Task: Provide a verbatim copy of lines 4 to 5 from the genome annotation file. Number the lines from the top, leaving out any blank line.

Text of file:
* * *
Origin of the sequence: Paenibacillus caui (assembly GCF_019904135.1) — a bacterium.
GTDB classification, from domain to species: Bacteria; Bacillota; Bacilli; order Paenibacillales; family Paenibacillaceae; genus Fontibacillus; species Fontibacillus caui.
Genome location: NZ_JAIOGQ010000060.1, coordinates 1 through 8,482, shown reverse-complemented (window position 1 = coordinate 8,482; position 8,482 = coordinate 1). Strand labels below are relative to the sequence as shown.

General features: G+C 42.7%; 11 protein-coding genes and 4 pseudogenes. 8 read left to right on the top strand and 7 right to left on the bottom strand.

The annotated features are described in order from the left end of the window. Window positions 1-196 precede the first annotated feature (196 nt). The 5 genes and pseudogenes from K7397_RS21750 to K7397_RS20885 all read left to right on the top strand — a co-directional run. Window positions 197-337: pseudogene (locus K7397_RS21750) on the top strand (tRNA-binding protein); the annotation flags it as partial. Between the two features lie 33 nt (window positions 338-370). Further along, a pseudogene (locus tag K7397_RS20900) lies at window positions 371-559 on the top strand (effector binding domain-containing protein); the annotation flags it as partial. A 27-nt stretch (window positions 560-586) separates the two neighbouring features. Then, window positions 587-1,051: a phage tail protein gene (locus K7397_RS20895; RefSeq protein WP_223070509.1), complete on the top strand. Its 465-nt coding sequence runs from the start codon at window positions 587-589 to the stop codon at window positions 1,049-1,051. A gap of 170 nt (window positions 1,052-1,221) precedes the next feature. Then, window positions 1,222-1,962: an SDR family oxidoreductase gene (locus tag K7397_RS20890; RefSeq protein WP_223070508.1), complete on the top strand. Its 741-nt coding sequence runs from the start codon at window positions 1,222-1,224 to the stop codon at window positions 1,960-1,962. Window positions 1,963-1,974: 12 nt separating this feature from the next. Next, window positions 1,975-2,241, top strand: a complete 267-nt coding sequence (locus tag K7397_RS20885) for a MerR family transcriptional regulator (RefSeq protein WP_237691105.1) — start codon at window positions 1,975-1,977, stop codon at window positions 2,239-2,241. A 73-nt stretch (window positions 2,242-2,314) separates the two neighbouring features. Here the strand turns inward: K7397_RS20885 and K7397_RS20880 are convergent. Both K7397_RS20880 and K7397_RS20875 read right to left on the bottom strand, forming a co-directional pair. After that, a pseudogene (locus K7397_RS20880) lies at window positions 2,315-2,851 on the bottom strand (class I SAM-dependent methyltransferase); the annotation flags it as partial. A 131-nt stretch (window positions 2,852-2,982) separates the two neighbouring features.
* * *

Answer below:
General features: G+C 42.7%; 11 protein-coding genes and 4 pseudogenes. 8 read left to right on the top strand and 7 right to left on the bottom strand.

The annotated features are described in order from the left end of the window. Window positions 1-196 precede the first annotated feature (196 nt). The 5 genes and pseudogenes from K7397_RS21750 to K7397_RS20885 all read left to right on the top strand — a co-directional run. Window positions 197-337: pseudogene (locus K7397_RS21750) on the top strand (tRNA-binding protein); the annotation flags it as partial. Between the two features lie 33 nt (window positions 338-370). Further along, a pseudogene (locus tag K7397_RS20900) lies at window positions 371-559 on the top strand (effector binding domain-containing protein); the annotation flags it as partial. A 27-nt stretch (window positions 560-586) separates the two neighbouring features. Then, window positions 587-1,051: a phage tail protein gene (locus K7397_RS20895; RefSeq protein WP_223070509.1), complete on the top strand. Its 465-nt coding sequence runs from the start codon at window positions 587-589 to the stop codon at window positions 1,049-1,051. A gap of 170 nt (window positions 1,052-1,221) precedes the next feature. Then, window positions 1,222-1,962: an SDR family oxidoreductase gene (locus tag K7397_RS20890; RefSeq protein WP_223070508.1), complete on the top strand. Its 741-nt coding sequence runs from the start codon at window positions 1,222-1,224 to the stop codon at window positions 1,960-1,962. Window positions 1,963-1,974: 12 nt separating this feature from the next. Next, window positions 1,975-2,241, top strand: a complete 267-nt coding sequence (locus tag K7397_RS20885) for a MerR family transcriptional regulator (RefSeq protein WP_237691105.1) — start codon at window positions 1,975-1,977, stop codon at window positions 2,239-2,241. A 73-nt stretch (window positions 2,242-2,314) separates the two neighbouring features. Here the strand turns inward: K7397_RS20885 and K7397_RS20880 are convergent. Both K7397_RS20880 and K7397_RS20875 read right to left on the bottom strand, forming a co-directional pair. After that, a pseudogene (locus K7397_RS20880) lies at window positions 2,315-2,851 on the bottom strand (class I SAM-dependent methyltransferase); the annotation flags it as partial. A 131-nt stretch (window positions 2,852-2,982) separates the two neighbouring features.